Third Party Claims and Workers’ Compensation Liens On Claims
Caveat and Disclaimer:
Generally speaking (but not always), the injured worker cannot sue his employer or coworker for his injuries, nor can the employer deny the employee’s Workers’ Compensation claim because of the negligence of the employee or a coworker.
Every case is different and there are many instances in specific and complex fact scenarios where a claimant can bring a dual action for workers’ compensation and a separate claim against the employer. This is why one should ALWAYS consult with an experienced workers’ compensation attorney like Peter Brown, who has handled complex matters with dual implications.
Straight Forward Workers’ Compensation Claims:
Regular civil suits can be brought against a third or outside party who is responsible for the worker’s injuries. The injured worker shares the right of action against the third party with his employer and insurance company, because they have a right to be reimbursed for what they paid out in Workers’ Compensation benefits for the injured worker.
This is most common when the worker is injured in an automobile accident which results from the negligence of a third, unrelated party. An example would be a police officer who is hit in his cruiser while working. The driver of the vehicle might be at fault for running a red light and striking the officer’s vehicle, resulting in injury. The officer would have 1) a Workers’ Compensation claim, and 2) a regular third party liability claim.
If the officer is at fault, the officer will still have a Workers’ Compensation claim for his on the job injuries.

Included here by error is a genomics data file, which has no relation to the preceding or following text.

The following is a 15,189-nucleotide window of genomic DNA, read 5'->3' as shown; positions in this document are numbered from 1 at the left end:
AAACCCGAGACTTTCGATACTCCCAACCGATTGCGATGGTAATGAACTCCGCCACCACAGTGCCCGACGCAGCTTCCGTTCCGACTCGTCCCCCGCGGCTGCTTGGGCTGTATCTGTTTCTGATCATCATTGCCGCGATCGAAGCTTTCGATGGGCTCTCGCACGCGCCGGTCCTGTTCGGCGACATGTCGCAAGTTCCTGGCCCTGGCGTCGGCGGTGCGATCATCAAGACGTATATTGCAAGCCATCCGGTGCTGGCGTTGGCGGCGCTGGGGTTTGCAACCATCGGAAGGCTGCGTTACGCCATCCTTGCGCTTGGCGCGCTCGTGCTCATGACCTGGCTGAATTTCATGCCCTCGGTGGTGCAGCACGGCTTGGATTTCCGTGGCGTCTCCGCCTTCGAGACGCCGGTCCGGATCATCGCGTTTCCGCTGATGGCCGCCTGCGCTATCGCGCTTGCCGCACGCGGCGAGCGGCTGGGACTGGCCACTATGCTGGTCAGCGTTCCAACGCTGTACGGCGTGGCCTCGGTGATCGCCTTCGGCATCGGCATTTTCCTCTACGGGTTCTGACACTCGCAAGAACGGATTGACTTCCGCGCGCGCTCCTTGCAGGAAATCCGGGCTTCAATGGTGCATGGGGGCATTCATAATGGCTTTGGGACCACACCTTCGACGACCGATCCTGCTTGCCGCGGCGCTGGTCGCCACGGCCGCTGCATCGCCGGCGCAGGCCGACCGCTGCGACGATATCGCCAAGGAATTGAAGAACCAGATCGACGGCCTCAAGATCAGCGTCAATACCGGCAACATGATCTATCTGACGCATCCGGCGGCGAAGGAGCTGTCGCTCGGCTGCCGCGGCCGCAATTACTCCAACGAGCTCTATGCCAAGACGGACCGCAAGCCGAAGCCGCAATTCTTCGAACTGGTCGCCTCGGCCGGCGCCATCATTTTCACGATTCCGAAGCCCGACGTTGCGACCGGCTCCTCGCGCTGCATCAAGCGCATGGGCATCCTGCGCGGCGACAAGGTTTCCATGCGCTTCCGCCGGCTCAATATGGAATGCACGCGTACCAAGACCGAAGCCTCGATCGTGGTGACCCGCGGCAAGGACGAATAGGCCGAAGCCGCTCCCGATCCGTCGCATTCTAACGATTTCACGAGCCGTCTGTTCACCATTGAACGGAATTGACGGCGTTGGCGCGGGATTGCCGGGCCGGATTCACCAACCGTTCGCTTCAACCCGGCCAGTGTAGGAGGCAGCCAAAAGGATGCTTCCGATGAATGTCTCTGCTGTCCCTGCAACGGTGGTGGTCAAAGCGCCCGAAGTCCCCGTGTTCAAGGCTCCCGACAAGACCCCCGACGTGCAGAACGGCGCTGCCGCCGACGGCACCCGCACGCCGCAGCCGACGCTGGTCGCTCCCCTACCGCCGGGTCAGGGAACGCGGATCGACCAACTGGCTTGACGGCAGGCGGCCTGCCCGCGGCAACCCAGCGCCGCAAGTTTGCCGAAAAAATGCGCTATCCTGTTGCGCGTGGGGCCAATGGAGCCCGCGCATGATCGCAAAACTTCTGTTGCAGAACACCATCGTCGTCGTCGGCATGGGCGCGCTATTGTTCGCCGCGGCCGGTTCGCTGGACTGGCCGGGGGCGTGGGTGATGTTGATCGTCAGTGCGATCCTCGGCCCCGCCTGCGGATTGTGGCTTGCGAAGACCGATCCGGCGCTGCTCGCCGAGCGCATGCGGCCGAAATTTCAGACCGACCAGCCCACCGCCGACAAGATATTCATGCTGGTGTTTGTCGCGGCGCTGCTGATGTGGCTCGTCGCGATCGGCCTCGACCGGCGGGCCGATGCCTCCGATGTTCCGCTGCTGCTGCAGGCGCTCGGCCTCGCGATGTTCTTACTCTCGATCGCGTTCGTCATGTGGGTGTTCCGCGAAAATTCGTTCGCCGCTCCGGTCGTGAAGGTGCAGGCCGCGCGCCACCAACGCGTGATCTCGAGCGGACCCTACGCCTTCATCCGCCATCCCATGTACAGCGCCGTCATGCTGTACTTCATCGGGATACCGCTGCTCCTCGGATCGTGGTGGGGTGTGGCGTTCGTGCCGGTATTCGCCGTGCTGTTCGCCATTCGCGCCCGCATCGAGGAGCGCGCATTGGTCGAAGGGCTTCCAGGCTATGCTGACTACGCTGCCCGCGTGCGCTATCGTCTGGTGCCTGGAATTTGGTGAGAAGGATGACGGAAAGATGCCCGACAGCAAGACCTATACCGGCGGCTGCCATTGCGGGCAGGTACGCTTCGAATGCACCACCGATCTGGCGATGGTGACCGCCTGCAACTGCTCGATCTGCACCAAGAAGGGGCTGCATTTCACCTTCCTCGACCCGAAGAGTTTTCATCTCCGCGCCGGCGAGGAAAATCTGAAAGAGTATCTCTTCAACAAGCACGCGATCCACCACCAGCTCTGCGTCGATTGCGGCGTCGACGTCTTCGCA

Remember, Workers’ Compensation pays for a worker’s injuries whether or not the worker caused his own injuries.
In a Workers’ Compensation/Third Party situation, the injured worker can pursue the matter in one of three ways:
1) he can collect his Workers’ Compensation benefits and not pursue the accident case, thereby allowing the employer and insurance company to seek reimbursement of their Workers’ Compensation expenses from the responsible third party in the accident case;
2) the injured worker can decline Workers’ Compensation altogether and seek full recovery of his damages exclusively through the third party case; or,
3) the employee can receive his Workers’ Compensation benefits (medical treatment and compensation) and proceed with the third party case, acknowledging the employer/carrier’s right to reimbursement for their Workers’ Compensation expenses, from the proceeds of the third party case.
The injured employee by law, must pursue and conclude any Workers’ Compensation matter prior to the settlement of any third party claim.
The reason is to protect the Workers’ Compensation carrier’s (insurance company’s) right of reimbursement for any monies paid to the worker in the form of wages, medical treatment and settlement.
The employee may preserve the third party claim but will be put on notice of any lien amount to be asserted by the Workers’ Compensation insurance carrier.
The Law Office of Peter David Brown and our very experienced Workers’ Compensation staff will challenge and negotiate all liens with the Workers’ Compensation carrier.
*We do not take a separate fee for this service; it is included in the handling of your matter.
Other Benefits and Workers’ Compensation Claims
Workers’ Compensation benefits are typically paid by an insurance company, self-insurance fund, etc. to a worker who has suffered an on the job injury. Workers’ Compensation benefits are not the same thing as group health/disability benefits, secondary or personal health or disability coverage, retirement disability, Social Security Disability benefits or unemployment benefits.
Sometimes Workers’ Compensation benefits may be paid for or provided by the very same insurance carriers that also pay the employer’s group health/disability insurance claims for non-work related illnesses and conditions, such as routine surgeries with downtime for recovery, or obstetric care and maternity leave. (This is common with larger employers.) Sometimes employers do not report work-related injuries to their insurance companies but, file them as regular group health/disability claims instead. This can easily snowball into a significant problem.